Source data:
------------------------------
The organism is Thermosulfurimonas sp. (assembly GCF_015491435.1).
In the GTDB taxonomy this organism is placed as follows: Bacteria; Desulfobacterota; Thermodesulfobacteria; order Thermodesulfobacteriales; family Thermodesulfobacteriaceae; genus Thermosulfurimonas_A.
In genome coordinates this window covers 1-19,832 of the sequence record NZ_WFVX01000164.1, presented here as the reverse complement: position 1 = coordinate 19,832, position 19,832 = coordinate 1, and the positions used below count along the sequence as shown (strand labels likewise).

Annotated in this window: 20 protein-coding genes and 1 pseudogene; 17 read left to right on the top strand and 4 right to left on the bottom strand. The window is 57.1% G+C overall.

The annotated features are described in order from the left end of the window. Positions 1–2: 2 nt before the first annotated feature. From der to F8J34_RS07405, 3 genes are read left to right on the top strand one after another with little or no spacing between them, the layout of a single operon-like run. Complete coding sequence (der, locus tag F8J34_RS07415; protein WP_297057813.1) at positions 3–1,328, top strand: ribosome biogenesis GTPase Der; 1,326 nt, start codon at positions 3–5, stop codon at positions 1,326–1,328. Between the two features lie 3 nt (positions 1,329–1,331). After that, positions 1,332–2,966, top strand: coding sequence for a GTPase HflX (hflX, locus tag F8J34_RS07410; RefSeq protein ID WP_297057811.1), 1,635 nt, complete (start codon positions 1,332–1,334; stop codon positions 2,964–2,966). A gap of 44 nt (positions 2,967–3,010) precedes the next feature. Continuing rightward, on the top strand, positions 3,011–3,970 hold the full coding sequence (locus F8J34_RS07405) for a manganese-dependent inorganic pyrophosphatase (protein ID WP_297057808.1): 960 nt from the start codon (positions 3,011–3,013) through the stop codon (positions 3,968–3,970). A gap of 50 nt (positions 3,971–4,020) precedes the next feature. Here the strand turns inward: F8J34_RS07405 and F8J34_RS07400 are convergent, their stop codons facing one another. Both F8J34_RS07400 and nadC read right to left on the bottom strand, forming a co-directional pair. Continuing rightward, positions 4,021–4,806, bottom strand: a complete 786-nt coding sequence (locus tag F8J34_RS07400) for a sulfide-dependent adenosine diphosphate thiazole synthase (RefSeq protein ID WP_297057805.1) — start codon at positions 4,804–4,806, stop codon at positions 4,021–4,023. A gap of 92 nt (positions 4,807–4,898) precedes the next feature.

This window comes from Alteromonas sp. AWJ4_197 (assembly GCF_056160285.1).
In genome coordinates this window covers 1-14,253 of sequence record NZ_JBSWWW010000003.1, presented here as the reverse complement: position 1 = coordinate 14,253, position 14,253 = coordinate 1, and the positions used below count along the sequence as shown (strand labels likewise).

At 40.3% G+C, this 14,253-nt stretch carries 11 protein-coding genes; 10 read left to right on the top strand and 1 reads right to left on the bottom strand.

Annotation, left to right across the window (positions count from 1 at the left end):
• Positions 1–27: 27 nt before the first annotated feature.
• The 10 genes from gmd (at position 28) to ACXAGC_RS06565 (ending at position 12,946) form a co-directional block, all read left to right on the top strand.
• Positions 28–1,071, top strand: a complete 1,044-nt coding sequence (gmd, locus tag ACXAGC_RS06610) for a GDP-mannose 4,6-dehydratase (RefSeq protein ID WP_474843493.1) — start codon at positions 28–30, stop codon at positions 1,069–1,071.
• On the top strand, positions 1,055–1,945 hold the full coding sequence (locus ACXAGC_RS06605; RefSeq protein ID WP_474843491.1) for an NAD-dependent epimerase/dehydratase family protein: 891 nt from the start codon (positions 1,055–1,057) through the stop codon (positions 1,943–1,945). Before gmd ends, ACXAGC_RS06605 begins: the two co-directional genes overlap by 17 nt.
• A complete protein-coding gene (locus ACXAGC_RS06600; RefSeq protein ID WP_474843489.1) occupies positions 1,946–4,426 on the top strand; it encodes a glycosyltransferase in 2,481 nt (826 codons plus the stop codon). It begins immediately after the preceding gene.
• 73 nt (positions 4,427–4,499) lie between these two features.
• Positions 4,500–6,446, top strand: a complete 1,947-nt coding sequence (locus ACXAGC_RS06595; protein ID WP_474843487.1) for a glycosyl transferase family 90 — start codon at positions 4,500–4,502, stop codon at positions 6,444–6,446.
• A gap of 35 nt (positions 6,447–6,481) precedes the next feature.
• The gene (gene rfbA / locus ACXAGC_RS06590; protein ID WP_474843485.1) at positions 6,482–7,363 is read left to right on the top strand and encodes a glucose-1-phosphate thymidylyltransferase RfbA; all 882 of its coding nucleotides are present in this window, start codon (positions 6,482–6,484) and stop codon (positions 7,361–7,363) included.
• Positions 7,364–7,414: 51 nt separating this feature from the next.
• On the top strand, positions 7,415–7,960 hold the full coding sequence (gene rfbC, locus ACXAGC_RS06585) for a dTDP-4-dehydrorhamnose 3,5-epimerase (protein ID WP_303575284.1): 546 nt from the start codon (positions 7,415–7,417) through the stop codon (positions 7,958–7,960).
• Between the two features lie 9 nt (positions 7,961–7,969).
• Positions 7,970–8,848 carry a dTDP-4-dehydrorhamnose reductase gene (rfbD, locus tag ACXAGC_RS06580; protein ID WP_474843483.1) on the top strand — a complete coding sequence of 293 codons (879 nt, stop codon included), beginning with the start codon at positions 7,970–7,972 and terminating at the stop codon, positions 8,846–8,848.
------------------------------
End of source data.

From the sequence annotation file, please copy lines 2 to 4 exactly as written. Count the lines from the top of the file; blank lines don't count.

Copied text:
In the GTDB taxonomy this organism is placed as follows: Bacteria; Desulfobacterota; Thermodesulfobacteria; order Thermodesulfobacteriales; family Thermodesulfobacteriaceae; genus Thermosulfurimonas_A.
In genome coordinates this window covers 1-19,832 of the sequence record NZ_WFVX01000164.1, presented here as the reverse complement: position 1 = coordinate 19,832, position 19,832 = coordinate 1, and the positions used below count along the sequence as shown (strand labels likewise).

Annotated in this window: 20 protein-coding genes and 1 pseudogene; 17 read left to right on the top strand and 4 right to left on the bottom strand. The window is 57.1% G+C overall.